That is to say, the Government cannot again charge the defendants with *374 violation of Section 1 of the Sherman Act as charged in Count 2, whether such indictment be in identical or different language than was contained in Count 2.
I come now to the critical and ultimate question to be decided here: Does the jeopardy which attached to Count 2 also attach to Count 1?
This concerns what I have adverted to as the second set of facts, that is to say, it includes all the procedural facts involved as to Count 2, and in addition the contents of the various pleadings, motions, responses, orders and other documents contained in the file, particularly the indictment, the bills of particulars, and the lists of alleged co-conspirators.
I will advert to various facts as they occur in the course of my remarks.
The indictment was returned September 25, 1965. It was in two counts. Both counts charged a conspiracy in violation of Section 1 of the Sherman Act. Under the heading "Offenses Charged" in Count 1 are paragraphs 6, 7 and 8, but of these paragraph 6 by itself states the offense under the Act, and paragraphs 7 and 8 are merely particulars concerning that offense, or as some cases refer to them they are "means of effectuating" or "objects of the conspiracy."
Paragraph 15 by itself of Count 2 states the offense and paragraphs 16 and 17 merely state particulars concerning the offense. They are other and different particulars than stated in paragraphs 7 and 8.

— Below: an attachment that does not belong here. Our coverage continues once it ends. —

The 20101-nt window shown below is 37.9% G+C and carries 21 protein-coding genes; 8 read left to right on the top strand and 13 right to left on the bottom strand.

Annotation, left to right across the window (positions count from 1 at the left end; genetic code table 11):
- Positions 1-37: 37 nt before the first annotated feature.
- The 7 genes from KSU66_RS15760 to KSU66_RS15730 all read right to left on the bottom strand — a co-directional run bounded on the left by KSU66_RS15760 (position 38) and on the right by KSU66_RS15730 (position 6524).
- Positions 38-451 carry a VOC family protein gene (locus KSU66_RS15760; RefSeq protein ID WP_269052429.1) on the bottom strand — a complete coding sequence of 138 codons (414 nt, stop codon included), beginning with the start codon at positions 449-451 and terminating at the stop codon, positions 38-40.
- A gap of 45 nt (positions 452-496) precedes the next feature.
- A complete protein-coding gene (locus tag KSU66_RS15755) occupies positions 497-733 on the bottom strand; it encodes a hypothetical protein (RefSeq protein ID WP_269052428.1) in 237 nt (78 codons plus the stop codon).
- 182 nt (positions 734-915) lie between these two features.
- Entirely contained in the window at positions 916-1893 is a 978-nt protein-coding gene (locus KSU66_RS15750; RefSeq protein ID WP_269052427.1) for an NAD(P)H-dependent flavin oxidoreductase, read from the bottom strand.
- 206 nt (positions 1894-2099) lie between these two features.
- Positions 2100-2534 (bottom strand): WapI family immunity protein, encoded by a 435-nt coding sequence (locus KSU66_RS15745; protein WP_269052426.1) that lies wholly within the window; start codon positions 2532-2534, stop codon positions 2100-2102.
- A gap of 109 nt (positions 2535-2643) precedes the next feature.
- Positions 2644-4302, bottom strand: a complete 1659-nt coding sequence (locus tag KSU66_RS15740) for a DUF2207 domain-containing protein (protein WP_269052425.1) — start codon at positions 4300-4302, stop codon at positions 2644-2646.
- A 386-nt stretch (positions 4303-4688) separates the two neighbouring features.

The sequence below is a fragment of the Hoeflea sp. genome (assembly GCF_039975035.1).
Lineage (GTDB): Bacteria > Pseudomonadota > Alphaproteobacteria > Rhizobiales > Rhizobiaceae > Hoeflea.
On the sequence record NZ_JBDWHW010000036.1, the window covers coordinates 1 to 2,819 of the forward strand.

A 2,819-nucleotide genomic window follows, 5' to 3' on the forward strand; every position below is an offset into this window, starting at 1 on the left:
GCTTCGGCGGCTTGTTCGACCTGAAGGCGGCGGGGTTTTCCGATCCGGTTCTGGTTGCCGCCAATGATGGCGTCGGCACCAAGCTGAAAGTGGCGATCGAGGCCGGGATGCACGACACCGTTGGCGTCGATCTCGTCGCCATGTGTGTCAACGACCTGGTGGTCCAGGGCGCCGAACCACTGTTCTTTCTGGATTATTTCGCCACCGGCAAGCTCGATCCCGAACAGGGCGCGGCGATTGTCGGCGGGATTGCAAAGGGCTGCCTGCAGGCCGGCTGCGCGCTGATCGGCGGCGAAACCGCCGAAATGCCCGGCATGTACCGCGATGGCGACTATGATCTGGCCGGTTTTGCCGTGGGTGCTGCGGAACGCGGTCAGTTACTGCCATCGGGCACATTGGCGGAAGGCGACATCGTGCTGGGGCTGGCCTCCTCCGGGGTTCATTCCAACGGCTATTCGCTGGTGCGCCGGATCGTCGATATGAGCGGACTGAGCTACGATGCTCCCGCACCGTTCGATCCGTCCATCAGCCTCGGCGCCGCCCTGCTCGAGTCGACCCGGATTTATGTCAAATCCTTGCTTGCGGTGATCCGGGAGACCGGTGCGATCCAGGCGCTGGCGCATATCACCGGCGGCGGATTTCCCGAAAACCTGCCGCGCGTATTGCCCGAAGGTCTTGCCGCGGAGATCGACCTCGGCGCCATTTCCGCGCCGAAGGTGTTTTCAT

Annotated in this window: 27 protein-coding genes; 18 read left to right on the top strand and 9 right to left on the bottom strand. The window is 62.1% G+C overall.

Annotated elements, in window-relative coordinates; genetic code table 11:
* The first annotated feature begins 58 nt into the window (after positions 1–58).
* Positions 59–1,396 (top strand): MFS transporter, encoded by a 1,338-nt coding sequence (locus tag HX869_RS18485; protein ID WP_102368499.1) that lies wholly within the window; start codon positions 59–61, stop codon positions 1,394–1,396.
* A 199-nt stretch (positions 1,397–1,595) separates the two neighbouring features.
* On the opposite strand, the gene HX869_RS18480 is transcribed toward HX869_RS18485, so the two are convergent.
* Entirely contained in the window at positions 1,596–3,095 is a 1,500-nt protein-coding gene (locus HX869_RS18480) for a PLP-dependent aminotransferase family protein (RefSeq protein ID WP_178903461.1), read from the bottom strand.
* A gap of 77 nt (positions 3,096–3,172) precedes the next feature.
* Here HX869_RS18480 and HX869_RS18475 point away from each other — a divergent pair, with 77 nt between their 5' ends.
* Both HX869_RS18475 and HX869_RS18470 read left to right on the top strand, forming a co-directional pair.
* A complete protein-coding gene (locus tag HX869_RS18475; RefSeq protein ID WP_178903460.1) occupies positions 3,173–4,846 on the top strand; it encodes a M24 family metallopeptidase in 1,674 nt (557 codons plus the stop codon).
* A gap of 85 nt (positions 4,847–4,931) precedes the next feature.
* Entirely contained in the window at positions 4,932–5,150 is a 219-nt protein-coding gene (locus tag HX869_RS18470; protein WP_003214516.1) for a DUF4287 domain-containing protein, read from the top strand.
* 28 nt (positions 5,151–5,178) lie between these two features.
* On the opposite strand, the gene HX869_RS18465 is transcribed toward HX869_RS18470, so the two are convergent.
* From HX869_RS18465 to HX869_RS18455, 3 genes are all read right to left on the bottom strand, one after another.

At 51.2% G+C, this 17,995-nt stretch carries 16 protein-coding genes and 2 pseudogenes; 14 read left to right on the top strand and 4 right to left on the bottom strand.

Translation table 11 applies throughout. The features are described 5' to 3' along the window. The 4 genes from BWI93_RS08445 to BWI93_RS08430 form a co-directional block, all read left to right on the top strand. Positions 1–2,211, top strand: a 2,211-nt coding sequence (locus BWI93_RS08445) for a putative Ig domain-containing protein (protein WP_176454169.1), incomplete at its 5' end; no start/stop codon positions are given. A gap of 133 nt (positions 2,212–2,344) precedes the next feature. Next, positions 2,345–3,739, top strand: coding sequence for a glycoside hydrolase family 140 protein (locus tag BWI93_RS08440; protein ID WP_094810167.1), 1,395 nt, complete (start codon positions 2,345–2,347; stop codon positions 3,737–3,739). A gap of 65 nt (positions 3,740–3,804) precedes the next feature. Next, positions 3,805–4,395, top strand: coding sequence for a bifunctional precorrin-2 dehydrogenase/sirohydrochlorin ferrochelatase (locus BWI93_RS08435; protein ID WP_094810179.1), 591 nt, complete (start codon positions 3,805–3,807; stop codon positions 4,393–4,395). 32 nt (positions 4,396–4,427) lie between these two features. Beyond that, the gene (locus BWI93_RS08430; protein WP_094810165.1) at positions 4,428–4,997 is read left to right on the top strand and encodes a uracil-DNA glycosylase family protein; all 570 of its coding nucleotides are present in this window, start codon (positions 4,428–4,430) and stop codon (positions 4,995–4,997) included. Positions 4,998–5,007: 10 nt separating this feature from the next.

The charging paragraphs in Counts 1 and 2, that is, paragraphs 6 and 15, are in identical language except for two words.
Now while everybody here has probably read that paragraph many, many times the matter deserves to be read again at this time. It is short.
"6. Beginning at least as early as April 1960 (paragraph 15, Count 2, November 1963), the exact date being unknown to the grand jurors, and continuing thereafter up to and including the return of this indictment, the defendants and co-conspirators have engaged in a combination and conspiracy in unreasonable restraint of the aforesaid interstate trade and commerce in subsurface pumps and subsurface pump parts in violation of Section 1 of the Act of Congress of July 2, 1890, as amended (15 USC Section 1, commonly known as the Sherman Act)."
All parties agree that it is the settled law that an indictment under Section 1 of the Sherman Act need not have any overt acts alleged or proved because the agreement, combination, confederation or the conspiracy itself, without more, constitutes the entire offense.
Counsel for both sides conceded in argument, and the court holds, that the above quoted paragraph 6 as to Count 1 and paragraph 15 as to Count 2, without the addition of the additional paragraphs 7 and 8 in Count 1 and 16 and 17 in Count 2 were sufficient to state an offense under Section 1 of the Sherman Act.
The decision of the critical question thus turns on whether or not essentially the same crime was charged in Count 1 as in Count 2.
The same "unreasonable restraint" of the same "interstate trade and commerce" in the same "subsurface pumps and pump parts" is charged against a conspiracy consisting of practically the same companies and individuals.